Xiaomi has a couple of new products out in Walmart and gave press the rundown today at an event in New York City. The first is a 150-inch laser projector going for $1,999.99 at Walmart doubles up as a television with Android TV. It may seem overpriced for what it is, but it also marks one of Xiaomi’s infrequent expansions into American offerings.

There are a couple of things to break down here, namely that projector is oddly expensive for a 1920 x 1080p screen. Xiaomi says it has no concrete plans to bring a 4K version to the US, and that this is the same model it’s sold in China. You could have found cheaper 1080p projectors back in 2016.

Still, the laser projector has a number of positives including an ultra-short throw, so it can be placed 20 inches from the wall and still display a bright, colorful image, in contrast with other projectors that might need to be placed at the back of a room and show a more faded image. There’s also a detector on top of the projector so if you get too close to the laser, the projector will shut off its light automatically to prevent you from damaging your eyes. The device also comes with a corresponding remote control with which you can summon Google Assistant.

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Nov 17, 2018

Researchers Create ‘Master Fingerprints’ to Unlock Phones

Posted by in categories: mobile phones, privacy, robotics/AI

Biometric features like fingerprint sensors and iris scanners have made it easier to securely unlock phones, but they may never be as secure as a good old-fashioned password. Researchers have repeatedly worked out methods to impersonate registered users of biometric devices, but now a team from New York University and the University of Michigan has gone further. The team managed to create so-called “DeepMasterPrints” that can fool a sensor without a sample of the real user’s fingerprints.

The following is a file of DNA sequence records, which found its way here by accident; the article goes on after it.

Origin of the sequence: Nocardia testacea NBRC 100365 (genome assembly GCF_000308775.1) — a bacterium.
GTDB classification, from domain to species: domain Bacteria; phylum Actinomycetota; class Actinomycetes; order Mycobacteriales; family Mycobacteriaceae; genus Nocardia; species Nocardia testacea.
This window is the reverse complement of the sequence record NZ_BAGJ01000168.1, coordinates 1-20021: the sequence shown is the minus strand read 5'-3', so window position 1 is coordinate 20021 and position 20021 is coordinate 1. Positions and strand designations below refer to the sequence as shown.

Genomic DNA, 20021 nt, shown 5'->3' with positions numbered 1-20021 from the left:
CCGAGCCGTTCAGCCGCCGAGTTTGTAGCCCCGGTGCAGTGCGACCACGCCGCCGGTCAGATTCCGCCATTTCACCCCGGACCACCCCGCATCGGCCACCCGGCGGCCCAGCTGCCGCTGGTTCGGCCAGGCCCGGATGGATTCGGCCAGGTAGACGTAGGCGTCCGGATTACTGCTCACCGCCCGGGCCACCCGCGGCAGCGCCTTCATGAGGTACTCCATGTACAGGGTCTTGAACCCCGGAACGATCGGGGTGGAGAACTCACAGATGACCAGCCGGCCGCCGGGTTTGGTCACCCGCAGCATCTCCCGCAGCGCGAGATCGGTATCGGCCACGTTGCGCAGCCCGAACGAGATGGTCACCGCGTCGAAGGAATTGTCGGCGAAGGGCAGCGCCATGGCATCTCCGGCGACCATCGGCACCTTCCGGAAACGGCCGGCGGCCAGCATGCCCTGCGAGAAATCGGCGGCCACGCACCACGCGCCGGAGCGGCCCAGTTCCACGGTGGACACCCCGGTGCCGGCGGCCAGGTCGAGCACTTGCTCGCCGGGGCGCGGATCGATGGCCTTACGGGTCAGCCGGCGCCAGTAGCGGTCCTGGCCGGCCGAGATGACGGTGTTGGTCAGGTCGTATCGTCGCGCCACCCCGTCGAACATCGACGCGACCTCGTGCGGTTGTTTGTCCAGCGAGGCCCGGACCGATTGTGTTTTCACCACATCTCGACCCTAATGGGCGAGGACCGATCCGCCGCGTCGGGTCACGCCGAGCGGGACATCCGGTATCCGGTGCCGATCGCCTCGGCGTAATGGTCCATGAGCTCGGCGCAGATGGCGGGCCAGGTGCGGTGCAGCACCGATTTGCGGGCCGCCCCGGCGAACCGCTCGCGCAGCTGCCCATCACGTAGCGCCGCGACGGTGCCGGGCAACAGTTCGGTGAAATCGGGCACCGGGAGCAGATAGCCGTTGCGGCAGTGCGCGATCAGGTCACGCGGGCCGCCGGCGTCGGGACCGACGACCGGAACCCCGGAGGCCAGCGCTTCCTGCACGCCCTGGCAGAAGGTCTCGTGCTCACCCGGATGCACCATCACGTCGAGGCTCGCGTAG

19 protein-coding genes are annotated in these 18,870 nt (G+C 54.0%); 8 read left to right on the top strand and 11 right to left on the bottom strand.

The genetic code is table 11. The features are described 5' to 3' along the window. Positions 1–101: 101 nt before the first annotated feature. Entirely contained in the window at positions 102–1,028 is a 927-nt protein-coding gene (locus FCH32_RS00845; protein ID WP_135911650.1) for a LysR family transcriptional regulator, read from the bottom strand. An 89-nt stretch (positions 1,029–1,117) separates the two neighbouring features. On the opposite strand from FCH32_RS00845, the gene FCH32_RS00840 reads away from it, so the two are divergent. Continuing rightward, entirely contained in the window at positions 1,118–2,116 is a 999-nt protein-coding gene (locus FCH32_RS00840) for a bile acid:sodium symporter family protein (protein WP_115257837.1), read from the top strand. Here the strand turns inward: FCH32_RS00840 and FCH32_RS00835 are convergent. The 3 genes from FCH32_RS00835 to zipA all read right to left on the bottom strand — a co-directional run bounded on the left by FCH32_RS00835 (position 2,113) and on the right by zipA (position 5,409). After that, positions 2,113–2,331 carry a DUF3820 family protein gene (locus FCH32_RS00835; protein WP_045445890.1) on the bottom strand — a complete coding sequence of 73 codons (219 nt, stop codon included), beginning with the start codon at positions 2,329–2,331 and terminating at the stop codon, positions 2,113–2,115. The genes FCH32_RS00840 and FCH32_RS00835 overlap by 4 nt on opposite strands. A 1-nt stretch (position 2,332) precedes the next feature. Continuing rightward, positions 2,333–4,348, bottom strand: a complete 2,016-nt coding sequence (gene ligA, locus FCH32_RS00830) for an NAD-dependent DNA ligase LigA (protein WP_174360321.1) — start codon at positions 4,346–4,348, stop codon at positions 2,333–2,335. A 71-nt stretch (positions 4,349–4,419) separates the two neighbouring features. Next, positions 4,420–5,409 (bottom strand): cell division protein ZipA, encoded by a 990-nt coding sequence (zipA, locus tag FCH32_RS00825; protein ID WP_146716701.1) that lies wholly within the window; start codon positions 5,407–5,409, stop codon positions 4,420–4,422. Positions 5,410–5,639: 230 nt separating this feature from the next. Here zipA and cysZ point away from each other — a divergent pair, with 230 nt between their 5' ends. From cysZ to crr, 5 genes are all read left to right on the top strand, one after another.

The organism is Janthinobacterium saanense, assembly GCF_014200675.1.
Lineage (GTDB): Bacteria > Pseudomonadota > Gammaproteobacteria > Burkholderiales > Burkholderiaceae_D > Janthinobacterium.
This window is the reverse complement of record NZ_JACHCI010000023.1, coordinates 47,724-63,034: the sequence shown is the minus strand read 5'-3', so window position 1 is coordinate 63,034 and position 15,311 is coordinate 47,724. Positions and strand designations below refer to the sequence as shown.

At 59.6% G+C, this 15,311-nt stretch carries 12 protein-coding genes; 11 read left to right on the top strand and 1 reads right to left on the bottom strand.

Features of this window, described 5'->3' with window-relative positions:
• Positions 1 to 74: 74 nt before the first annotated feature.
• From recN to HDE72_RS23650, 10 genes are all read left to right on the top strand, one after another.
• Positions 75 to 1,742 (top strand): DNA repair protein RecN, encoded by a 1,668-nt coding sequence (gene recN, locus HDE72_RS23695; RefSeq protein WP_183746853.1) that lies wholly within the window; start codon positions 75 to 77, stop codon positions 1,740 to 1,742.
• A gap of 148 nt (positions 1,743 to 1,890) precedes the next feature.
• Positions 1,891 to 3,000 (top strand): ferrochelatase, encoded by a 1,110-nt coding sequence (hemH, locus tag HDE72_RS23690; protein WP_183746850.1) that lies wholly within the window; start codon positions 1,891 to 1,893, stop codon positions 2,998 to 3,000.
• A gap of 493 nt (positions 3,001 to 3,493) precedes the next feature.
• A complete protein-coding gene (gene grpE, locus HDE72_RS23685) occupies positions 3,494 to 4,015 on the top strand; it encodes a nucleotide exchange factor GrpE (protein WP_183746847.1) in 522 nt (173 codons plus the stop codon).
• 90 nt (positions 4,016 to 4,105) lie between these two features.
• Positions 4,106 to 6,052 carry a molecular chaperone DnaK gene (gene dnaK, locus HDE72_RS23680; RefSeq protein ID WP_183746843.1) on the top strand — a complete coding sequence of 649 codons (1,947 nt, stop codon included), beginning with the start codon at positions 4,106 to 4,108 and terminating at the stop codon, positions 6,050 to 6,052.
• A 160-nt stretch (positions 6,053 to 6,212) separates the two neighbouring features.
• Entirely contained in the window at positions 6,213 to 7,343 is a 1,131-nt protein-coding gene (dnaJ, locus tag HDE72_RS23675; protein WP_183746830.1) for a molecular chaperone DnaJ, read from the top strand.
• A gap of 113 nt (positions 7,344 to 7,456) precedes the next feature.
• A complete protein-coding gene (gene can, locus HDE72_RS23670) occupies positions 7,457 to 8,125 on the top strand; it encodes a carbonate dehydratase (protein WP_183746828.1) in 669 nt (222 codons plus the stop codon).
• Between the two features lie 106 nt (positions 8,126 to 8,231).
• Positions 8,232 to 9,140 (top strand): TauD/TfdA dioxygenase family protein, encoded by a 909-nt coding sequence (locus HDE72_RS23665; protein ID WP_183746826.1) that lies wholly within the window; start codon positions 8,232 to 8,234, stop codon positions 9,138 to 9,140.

Past attempts to bypass biometric systems usually involve getting access to a registered individual’s data — that could be a copy of their fingerprint or a 3D scan of their face. DeepMasterPrints involves generating an entirely new fingerprint from a mountain of data that’s close enough to fool the sensor. Like so many research projects these days, the team used neural networks to do the heavy lifting.

The process started with feeding fingerprints from 6,000 people into a neural network in order to train it on what a human fingerprint looks like. A neural network is composed of a series of nodes that process data. It feeds forward into additional “layers” of nodes if the output meets a certain threshold. Thus, you can train the network to get the desired output. In this case, the researchers used a “generative adversarial network” to tune the system’s ability to generate believable fingerprints. The network used its understanding of prints to make one from scratch, and then a second network would determine if they were real or fake. If the fingerprints didn’t pass muster, the network could be re-tuned to try again.

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Nov 15, 2018

Smartphones, tablets causing mental health issues in kids as young as two

Posted by in categories: health, mobile phones, neuroscience

Open a book kids!


Smartphones and tablets are causing issues for kids as young as two years old.

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Nov 15, 2018

Steve Jobs — iPhone Introduction in 2007 (Complete Video)

Posted by in category: mobile phones